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In 2005, a local community renewal organization began a series of consultations with Lord Selkirk Park tenants, neighbourhood service providers, and Manitoba Housing to explore how this vulnerable community could become a better place to live. This process provided momentum for a number of positive changes, and in 2009, Manitoba Housing began a major renovation of the complex.

In 2012, this renovation created an opportunity for the Government of Manitoba’s Healthy Child Committee of Cabinet (HCCC) to integrate an early child development centre and family resource centre in the complex. Data from the Early Development Instrument (EDI), for the area that includes Lord Selkirk Park indicated that many children were not ready when they entered kindergarten (Healthy Child Manitoba Office, 2018). At the direction of HCCC, several Government of Manitoba departments (the Healthy Child Manitoba Office, the Department of Family Services, and the Department of Housing) collaborated to align both financial resources and policies to support the construction of an early years centre within the complex, and to develop an enhanced early years program. Based on a review of the research, HCCC directed that the Centre integrate the Abecedarian Approach, that the programming be reflective of the population in the complex (80% Indigenous, small growing newcomer population), and that the initiative be rigorously evaluated to determine what impact, if any, the program had on children’s outcomes.

About EDI

The Early Development Instrument (EDI) is a population-based survey designed to measure the developmental health of children at five (5) years of age. It provides a snapshot for communities to assess and monitor their children’s development in the following domains: physical health and wellbeing; social competence; language and cognitive development; communication skills; and general knowledge.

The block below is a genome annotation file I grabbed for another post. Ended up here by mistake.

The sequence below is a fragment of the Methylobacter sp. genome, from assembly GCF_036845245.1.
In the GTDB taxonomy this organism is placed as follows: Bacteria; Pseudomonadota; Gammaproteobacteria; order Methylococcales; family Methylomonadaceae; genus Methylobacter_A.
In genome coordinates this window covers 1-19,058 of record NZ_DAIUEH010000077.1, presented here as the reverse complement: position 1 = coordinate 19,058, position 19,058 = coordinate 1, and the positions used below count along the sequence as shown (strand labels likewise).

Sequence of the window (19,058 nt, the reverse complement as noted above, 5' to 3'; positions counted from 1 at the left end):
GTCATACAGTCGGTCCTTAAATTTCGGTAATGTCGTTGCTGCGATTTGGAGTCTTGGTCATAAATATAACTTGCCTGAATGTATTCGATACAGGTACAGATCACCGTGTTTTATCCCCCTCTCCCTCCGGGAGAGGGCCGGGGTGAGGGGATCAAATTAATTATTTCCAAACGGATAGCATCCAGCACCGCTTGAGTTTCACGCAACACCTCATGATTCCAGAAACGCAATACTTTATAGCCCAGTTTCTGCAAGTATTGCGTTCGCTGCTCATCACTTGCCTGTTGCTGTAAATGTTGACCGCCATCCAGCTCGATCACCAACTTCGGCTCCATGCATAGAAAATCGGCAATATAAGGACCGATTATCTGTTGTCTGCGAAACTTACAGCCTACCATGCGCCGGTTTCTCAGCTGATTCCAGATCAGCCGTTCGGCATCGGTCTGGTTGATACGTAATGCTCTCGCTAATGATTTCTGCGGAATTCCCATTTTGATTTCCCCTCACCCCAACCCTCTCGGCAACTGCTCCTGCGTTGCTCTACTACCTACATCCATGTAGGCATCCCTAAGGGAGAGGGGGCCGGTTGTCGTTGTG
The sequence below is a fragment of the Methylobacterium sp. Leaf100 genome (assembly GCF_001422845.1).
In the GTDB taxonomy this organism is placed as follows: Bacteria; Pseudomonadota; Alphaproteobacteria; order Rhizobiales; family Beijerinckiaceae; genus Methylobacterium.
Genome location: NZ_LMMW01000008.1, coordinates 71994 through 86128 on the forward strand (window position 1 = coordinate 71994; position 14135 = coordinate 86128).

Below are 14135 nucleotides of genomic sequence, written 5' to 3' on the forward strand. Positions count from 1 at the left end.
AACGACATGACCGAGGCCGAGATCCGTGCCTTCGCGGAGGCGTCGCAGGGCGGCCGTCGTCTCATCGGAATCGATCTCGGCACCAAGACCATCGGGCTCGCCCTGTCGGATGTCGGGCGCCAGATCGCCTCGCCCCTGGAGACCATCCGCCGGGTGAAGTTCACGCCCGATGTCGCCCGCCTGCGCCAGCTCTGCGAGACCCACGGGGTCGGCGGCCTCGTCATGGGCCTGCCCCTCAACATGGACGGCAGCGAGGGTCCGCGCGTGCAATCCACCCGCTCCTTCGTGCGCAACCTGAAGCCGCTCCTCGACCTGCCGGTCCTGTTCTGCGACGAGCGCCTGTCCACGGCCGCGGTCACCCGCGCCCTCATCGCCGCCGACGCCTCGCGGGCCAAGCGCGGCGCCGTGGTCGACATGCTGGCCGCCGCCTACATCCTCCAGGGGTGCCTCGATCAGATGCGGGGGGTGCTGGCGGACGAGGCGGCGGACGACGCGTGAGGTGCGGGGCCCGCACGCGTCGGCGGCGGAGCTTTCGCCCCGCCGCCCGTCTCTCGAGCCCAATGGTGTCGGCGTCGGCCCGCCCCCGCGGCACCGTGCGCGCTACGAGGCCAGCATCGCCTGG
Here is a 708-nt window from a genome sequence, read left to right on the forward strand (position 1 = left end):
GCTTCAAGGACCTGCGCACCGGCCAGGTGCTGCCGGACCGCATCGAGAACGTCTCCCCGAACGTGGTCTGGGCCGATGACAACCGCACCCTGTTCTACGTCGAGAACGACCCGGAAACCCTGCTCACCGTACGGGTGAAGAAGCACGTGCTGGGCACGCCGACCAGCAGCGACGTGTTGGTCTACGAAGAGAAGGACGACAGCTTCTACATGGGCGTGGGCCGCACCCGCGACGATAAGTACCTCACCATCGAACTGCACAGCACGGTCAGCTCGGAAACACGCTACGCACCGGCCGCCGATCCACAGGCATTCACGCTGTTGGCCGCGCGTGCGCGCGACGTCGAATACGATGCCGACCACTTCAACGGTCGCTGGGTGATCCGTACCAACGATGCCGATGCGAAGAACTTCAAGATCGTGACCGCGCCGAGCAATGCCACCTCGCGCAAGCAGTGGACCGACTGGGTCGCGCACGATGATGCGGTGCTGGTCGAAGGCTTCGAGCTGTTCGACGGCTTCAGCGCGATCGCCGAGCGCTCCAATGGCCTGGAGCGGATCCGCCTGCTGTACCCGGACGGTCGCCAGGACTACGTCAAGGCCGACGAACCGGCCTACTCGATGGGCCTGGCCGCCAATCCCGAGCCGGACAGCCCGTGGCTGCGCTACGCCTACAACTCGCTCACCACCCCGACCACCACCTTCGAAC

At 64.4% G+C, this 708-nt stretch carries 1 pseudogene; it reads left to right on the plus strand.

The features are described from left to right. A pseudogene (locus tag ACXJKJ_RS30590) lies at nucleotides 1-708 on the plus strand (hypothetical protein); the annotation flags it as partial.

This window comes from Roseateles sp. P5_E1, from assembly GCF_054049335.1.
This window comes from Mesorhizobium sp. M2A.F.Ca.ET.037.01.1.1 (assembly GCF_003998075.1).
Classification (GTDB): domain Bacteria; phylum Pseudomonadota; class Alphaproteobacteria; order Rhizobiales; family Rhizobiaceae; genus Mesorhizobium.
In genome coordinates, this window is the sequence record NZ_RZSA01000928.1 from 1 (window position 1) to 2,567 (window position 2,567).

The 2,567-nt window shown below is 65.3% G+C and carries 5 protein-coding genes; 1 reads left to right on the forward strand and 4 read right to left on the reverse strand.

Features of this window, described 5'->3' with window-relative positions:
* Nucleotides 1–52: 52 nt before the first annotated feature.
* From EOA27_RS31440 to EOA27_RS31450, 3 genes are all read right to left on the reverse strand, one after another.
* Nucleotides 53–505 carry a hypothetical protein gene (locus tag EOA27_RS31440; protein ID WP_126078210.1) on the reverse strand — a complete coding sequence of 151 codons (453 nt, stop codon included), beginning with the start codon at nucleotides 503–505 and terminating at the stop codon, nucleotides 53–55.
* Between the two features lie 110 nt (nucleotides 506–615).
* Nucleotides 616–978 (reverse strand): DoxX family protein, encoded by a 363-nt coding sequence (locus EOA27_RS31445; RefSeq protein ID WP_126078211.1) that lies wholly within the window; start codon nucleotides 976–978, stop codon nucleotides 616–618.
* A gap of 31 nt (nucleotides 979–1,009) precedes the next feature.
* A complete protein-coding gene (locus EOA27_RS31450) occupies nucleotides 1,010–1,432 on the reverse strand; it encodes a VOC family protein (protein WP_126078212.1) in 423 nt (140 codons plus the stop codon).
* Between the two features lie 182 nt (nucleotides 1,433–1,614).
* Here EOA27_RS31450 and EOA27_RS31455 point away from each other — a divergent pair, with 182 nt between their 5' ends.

Kindergarten teachers across Manitoba complete the EDI every two years

Early Development Index Scores for Lord Selkirk Park
Early Development Index Scores for Winnipeg
Early Development Scores for Manitoba

For further information about the EDI in Manitoba, visit Healthy Child Manitoba at www.gov.mb.ca/healthychild/edi/

HCMO and Manitoba’s Early Learning and Childcare Branch approached Manidoo Gi-Miini Gonaan– a well-established community-based organization that operates child-care and family support programs in the area, to determine the organization’s interest in opening a new childcare centre in Lord Selkirk Park based on the Abecedarian Approach, and a collaborative partnership was formed. Red River College became the third member of the partnership, providing ongoing training, mentoring, and support in the delivery of the Abecedarian Approach.

Unique to Manitoba, the Healthy Child Committee of Cabinet offers a cross-sectoral approach to improving the well-being of children and youth in Manitoba. The Healthy Child Manitoba Office (HCMO) is the policy and program unit that support Healthy Child Committee of Cabinet, through cross-departmental and cross-sectoral collaboration. Manidoo. A non-profit organization which supports the development of children, families and individuals to reach their potential by walking alongside their life journey.​ Manages R.B. Russell Infant Centre, David Livingston School Age Program, Lord Selkirk Park Child Care Centre, and Lord Selkirk Park Resource Centre. Red River College.  Manitoba’s largest institute of applied learning and research, with more than 200 full- and part-time degree, diploma and certificate options. Through hands-on learning opportunities and state-of-the-art instruction, RRC prepares students to become leaders in their fields — while also ensuring they can meet changing industry demands, and contribute to the province’s economic growth.

 

In the following video, Dr. Rob Santos, of Healthy Child Manitoba, provides some background on how the Lord Selkirk Park Child Care Centre began.